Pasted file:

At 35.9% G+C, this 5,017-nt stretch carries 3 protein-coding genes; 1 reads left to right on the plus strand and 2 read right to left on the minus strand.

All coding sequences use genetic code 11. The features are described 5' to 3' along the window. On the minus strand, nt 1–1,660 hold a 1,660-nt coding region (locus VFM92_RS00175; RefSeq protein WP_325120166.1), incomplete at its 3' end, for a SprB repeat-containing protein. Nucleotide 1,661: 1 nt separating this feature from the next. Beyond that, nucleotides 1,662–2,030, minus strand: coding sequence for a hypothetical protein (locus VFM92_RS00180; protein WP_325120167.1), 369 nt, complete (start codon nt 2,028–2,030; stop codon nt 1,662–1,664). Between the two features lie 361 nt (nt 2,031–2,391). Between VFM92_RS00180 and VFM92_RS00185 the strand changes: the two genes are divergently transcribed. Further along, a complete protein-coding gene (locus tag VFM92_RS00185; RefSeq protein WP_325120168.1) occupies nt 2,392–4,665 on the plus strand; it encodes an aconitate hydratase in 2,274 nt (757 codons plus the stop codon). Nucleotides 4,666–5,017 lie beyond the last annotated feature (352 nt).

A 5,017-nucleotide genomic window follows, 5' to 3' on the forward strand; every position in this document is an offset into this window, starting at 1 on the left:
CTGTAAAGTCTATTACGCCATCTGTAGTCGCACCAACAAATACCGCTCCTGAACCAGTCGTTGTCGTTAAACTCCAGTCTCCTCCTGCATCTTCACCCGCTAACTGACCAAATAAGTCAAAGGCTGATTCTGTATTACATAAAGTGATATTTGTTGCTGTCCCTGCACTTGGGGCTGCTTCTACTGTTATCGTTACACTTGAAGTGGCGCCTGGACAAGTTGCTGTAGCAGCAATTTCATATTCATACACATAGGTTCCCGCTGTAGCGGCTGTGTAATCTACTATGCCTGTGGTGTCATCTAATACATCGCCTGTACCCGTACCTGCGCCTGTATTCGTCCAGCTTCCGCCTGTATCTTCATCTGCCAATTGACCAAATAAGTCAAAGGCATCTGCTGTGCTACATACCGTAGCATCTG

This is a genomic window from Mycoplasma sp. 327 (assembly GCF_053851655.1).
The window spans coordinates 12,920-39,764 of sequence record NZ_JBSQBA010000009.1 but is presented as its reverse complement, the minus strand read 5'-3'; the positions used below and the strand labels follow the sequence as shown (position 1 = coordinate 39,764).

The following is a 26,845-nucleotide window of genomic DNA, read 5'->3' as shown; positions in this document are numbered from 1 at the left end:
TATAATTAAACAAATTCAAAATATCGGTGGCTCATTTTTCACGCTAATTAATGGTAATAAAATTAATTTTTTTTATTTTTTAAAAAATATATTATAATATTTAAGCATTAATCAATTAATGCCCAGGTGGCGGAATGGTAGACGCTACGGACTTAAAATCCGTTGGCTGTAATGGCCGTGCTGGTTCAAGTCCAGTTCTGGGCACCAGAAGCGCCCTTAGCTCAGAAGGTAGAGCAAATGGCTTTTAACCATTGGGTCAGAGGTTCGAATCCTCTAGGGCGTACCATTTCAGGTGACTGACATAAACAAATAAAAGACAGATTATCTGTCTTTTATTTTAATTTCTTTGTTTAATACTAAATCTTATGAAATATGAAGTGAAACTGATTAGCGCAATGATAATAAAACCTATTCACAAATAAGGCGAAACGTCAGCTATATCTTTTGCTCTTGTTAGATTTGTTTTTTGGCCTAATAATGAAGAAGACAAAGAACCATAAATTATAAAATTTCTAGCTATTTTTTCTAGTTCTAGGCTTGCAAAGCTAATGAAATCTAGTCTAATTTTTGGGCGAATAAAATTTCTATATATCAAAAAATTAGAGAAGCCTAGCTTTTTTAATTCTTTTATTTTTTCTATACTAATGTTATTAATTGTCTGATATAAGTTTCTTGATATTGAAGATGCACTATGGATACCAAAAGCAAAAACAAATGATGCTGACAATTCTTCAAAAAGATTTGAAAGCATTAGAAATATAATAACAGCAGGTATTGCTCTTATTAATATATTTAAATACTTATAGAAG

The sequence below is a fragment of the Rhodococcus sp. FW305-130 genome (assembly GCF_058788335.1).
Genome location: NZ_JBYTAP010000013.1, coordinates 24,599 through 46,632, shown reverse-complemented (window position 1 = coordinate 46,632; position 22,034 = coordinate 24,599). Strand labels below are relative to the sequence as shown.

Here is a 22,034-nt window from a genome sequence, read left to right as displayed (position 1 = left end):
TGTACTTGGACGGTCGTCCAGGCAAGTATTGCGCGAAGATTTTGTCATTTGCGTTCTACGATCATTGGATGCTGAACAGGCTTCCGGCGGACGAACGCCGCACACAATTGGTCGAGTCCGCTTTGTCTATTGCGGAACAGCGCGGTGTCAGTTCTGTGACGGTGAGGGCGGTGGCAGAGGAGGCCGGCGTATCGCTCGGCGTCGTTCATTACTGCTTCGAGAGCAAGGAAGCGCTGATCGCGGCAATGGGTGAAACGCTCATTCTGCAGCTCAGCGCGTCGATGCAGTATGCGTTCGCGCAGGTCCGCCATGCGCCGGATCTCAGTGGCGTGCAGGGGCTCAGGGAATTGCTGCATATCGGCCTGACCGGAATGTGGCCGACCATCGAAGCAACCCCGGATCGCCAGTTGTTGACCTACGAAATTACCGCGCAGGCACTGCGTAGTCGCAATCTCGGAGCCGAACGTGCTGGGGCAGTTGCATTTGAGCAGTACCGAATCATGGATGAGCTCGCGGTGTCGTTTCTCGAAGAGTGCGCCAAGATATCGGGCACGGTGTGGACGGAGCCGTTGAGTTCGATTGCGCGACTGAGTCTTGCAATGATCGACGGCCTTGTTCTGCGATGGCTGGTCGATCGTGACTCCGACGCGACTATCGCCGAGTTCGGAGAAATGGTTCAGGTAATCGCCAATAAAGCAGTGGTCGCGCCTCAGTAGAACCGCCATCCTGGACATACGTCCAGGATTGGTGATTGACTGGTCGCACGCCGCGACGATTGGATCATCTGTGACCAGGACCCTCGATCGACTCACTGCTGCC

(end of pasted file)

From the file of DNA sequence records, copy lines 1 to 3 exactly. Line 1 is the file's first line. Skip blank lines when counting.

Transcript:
At 35.9% G+C, this 5,017-nt stretch carries 3 protein-coding genes; 1 reads left to right on the plus strand and 2 read right to left on the minus strand.

All coding sequences use genetic code 11. The features are described 5' to 3' along the window. On the minus strand, nt 1–1,660 hold a 1,660-nt coding region (locus VFM92_RS00175; RefSeq protein WP_325120166.1), incomplete at its 3' end, for a SprB repeat-containing protein. Nucleotide 1,661: 1 nt separating this feature from the next. Beyond that, nucleotides 1,662–2,030, minus strand: coding sequence for a hypothetical protein (locus VFM92_RS00180; protein WP_325120167.1), 369 nt, complete (start codon nt 2,028–2,030; stop codon nt 1,662–1,664). Between the two features lie 361 nt (nt 2,031–2,391). Between VFM92_RS00180 and VFM92_RS00185 the strand changes: the two genes are divergently transcribed. Further along, a complete protein-coding gene (locus tag VFM92_RS00185; RefSeq protein WP_325120168.1) occupies nt 2,392–4,665 on the plus strand; it encodes an aconitate hydratase in 2,274 nt (757 codons plus the stop codon). Nucleotides 4,666–5,017 lie beyond the last annotated feature (352 nt).

A 5,017-nucleotide genomic window follows, 5' to 3' on the forward strand; every position in this document is an offset into this window, starting at 1 on the left: